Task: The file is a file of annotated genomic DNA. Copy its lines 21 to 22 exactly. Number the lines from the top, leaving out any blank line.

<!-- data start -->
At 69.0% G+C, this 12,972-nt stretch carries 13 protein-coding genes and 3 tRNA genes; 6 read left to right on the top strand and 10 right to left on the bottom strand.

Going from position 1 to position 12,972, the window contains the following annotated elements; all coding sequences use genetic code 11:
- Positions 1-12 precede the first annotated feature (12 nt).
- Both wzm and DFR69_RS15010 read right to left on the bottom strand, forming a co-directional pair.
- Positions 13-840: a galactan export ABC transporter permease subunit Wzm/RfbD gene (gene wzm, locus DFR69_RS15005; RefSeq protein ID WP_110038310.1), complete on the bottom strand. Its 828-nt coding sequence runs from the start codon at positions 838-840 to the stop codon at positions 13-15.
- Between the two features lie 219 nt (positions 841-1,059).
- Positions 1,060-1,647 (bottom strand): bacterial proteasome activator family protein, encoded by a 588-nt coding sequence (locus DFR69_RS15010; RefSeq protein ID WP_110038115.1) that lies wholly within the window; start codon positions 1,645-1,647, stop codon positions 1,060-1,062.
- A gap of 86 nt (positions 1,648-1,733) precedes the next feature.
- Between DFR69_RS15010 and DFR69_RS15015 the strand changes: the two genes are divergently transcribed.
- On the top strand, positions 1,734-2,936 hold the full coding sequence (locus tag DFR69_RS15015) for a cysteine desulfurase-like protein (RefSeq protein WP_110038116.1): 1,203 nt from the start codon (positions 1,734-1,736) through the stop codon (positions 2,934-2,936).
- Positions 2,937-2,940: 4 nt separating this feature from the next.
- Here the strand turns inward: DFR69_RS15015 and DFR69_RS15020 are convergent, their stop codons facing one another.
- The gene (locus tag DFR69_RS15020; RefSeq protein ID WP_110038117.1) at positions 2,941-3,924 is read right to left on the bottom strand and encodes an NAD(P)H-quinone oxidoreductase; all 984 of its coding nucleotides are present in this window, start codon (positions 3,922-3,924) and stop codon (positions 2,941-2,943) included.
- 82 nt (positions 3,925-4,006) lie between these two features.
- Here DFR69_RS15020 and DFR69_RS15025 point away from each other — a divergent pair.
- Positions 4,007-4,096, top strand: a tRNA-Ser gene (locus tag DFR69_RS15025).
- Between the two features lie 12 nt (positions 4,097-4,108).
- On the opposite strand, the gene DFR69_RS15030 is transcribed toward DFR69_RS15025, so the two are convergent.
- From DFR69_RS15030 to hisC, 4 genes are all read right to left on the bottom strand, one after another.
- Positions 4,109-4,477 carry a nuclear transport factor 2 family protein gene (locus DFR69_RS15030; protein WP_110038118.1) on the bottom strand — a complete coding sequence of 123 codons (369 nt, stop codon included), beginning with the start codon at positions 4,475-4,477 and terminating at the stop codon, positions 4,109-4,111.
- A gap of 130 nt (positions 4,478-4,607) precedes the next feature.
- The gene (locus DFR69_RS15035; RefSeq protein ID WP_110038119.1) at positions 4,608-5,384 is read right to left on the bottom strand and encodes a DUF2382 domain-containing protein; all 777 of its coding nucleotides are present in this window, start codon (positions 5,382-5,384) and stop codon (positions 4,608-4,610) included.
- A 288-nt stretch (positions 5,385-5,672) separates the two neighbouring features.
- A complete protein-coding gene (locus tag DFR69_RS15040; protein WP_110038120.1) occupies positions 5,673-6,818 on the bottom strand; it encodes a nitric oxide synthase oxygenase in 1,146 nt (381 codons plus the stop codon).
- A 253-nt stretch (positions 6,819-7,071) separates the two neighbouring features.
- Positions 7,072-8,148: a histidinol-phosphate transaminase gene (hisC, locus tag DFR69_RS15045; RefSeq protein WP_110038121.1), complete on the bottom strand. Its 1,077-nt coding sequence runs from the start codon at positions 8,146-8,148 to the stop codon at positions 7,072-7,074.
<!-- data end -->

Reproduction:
- A gap of 130 nt (positions 4,478-4,607) precedes the next feature.
- The gene (locus DFR69_RS15035; RefSeq protein ID WP_110038119.1) at positions 4,608-5,384 is read right to left on the bottom strand and encodes a DUF2382 domain-containing protein; all 777 of its coding nucleotides are present in this window, start codon (positions 5,382-5,384) and stop codon (positions 4,608-4,610) included.